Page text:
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Now THAT’s a Good Question!

Unknown-2Being that I am one of those ‘preacher-types,’ I usually get some really good questions on Sundays – before church, after church, during church, etc. They come in the form of handwritten notes, emails, texts, tweets, and conversations.

I thought it might be beneficial on Mondays (or at least until people stop asking!) to pose a question that was given to me over the weekend and do my best to answer it here. Chances are, there are others who are wondering the same thing. Besides, oftentimes the questions have to do with something I said/didn’t say during my sermon – and I ALWAYS have more that I could say. 🙂

Here goes. . .

Yesterday, during lunch, I received a text message asking me why verse 21 is skipped in Matthew 17??? Now THAT’s a Good Question (especially since I preached from there during the morning sermon)!!!

If you notice, in most translations verse 21 is either omitted OR bracketed between verses 20 and 22. In the Bible I use, there is a footnote after verse 20 that reads: “Some manuscripts insert verse 21: But this kind never comes out except by prayer and fasting.”

WHY?

The simple answer is that some (if not most) of the earliest Greek manuscripts do not include verse 21. In other words, more than likely, translators added verse 21 later. Or to say it in yet another way, a bunch of really smart people (Bible scholars) do not think Matthew included the sentence we know as verse 21.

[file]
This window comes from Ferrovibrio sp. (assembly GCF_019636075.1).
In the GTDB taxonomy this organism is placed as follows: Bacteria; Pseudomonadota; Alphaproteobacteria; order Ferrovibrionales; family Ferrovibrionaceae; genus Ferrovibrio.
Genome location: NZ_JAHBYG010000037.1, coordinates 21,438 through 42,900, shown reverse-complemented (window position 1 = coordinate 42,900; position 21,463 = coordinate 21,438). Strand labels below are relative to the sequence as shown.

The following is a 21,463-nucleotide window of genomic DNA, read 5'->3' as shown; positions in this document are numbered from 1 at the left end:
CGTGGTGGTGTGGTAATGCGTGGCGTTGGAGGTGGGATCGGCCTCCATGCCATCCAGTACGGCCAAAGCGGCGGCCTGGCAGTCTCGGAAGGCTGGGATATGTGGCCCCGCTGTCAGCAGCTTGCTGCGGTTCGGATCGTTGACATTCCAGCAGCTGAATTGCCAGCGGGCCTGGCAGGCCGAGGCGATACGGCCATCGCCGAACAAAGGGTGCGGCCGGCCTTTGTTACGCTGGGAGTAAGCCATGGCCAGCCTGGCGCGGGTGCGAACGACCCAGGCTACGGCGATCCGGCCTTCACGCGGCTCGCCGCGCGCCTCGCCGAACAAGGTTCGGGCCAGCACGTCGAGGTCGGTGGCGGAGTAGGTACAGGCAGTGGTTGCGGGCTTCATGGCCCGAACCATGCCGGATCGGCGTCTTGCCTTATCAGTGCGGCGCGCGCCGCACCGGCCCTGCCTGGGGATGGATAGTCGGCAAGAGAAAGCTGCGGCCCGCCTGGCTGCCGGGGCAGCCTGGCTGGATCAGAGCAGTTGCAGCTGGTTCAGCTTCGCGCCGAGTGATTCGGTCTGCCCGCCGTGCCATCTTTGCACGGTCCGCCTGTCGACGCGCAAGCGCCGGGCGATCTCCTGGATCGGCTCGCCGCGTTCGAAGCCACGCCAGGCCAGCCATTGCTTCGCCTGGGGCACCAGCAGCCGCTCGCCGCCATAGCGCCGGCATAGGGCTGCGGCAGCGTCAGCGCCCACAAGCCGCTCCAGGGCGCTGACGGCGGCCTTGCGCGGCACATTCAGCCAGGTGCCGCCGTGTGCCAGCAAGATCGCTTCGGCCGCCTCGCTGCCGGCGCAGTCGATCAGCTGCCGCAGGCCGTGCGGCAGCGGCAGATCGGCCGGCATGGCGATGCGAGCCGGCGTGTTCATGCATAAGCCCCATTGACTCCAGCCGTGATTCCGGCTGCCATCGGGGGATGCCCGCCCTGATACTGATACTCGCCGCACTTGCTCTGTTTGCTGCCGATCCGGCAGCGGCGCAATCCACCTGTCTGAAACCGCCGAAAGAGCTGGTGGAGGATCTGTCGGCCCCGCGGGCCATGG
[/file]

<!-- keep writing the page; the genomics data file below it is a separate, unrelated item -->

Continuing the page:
SO WHY IS IT THERE?

Most translations put the verse in brackets or include a footnote in order not to cause mass chaos on Sunday mornings when the preacher says, “turn to Matthew 17:22” or something similar. If some translations skipped and went on and others kept it in, there would be mass confusion on Sundays! It is skipped (with a footnote) or bracketed in order to keep some sense of uniformity for us. Make sense?

SO, WHAT IF JESUS DID SAY IT????

This side of heaven, we just won’t know for sure. Let me give you a piece of advice for when you come across similar situations in Scripture (there are several). It is ALWAYS BEST to compare it with other places in Scripture. Let me explain. The skipped verse in my translation records Jesus as saying, “But this kind never comes out except by prayer and fasting.” First, I would check to see if this story is recorded by any of the other Gospel writers. Sure enough, Mark and Luke also record it.  So I would read what the Spirit inspired them to write. In this case, they help some, but not totally.

NEXT I would ask myself, “Does Jesus encourage prayer and fasting in other places?” Sure He does. So even if Jesus didn’t say it, you can know IT STILL IS A BIBLICAL TRUTH.

WHAT’S THE TAKE AWAY HERE?

After you have done these, my conclusion here is though we don’t know for sure if Jesus said what is in verse 21, we DO KNOW FOR SURE that Jesus encouraged prayer and fasting in other places. SO, one way we can fight against demonic forces of evil in our lives is by asking Jesus to remove it (prayer) and expressing our desperation for Him to do so (fasting). This way I am sure it is a biblical ‘take-away’ AND it fits with what Jesus was communicating in the context of Matthew 17.

[You can listen to the sermon here.]

Does this make sense? What other questions come to your mind – related to this issue – having read this post?

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What On Earth Am I Here For?